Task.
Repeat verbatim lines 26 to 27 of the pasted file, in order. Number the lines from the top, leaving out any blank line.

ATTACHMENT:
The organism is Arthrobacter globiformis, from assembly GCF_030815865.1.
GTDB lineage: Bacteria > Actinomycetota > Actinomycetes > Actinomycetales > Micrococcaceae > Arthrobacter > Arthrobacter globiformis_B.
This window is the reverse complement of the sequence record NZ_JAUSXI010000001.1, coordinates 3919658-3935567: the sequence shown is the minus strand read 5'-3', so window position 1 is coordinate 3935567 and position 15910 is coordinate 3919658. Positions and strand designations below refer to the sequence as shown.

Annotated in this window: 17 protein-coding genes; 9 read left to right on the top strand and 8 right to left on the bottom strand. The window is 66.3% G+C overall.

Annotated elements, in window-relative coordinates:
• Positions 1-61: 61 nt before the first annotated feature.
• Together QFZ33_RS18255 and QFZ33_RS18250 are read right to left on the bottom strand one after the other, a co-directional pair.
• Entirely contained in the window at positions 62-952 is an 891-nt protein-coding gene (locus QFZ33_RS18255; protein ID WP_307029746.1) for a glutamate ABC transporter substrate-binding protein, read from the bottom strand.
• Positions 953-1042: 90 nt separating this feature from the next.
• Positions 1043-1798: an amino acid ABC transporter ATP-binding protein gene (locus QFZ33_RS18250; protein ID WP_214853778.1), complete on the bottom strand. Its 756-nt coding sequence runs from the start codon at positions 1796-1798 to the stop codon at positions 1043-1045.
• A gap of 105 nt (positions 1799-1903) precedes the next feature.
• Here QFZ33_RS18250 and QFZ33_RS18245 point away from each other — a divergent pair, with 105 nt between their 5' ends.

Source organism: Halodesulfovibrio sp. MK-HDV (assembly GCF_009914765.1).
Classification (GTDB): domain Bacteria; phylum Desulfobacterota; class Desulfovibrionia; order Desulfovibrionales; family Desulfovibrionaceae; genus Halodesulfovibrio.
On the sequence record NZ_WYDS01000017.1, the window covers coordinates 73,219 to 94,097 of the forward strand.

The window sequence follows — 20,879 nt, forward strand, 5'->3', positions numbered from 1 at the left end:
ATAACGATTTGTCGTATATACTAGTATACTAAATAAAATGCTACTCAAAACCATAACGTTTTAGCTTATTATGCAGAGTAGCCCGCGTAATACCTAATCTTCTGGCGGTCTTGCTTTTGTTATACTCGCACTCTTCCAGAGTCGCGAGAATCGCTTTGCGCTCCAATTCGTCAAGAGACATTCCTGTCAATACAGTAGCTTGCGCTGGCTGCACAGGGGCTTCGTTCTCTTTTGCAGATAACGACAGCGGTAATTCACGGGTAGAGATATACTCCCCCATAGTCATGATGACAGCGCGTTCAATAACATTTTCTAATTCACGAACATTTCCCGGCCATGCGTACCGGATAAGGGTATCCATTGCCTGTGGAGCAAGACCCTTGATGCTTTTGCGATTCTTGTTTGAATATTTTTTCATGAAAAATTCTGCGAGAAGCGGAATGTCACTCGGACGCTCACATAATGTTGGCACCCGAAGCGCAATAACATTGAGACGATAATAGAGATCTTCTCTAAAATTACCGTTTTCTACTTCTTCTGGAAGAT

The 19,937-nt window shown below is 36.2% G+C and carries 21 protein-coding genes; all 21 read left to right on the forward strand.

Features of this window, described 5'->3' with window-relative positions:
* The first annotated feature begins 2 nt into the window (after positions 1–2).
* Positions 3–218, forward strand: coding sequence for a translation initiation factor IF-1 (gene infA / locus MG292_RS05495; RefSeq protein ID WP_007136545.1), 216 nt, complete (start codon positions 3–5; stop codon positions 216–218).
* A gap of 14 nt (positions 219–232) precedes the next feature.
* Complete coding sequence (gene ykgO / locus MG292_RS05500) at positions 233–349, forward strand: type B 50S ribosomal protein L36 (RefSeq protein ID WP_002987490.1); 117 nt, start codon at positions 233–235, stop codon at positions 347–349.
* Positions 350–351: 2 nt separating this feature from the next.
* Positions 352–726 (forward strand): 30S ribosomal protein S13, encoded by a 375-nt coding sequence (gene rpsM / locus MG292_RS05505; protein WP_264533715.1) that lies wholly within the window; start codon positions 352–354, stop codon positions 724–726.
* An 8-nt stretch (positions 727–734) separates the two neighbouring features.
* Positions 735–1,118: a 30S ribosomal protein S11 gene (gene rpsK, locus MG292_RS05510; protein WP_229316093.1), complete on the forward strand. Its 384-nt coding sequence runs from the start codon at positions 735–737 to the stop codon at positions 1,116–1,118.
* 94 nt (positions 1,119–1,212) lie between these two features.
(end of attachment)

* An 8-nt stretch (positions 727–734) separates the two neighbouring features.
* Positions 735–1,118: a 30S ribosomal protein S11 gene (gene rpsK, locus MG292_RS05510; protein WP_229316093.1), complete on the forward strand. Its 384-nt coding sequence runs from the start codon at positions 735–737 to the stop codon at positions 1,116–1,118.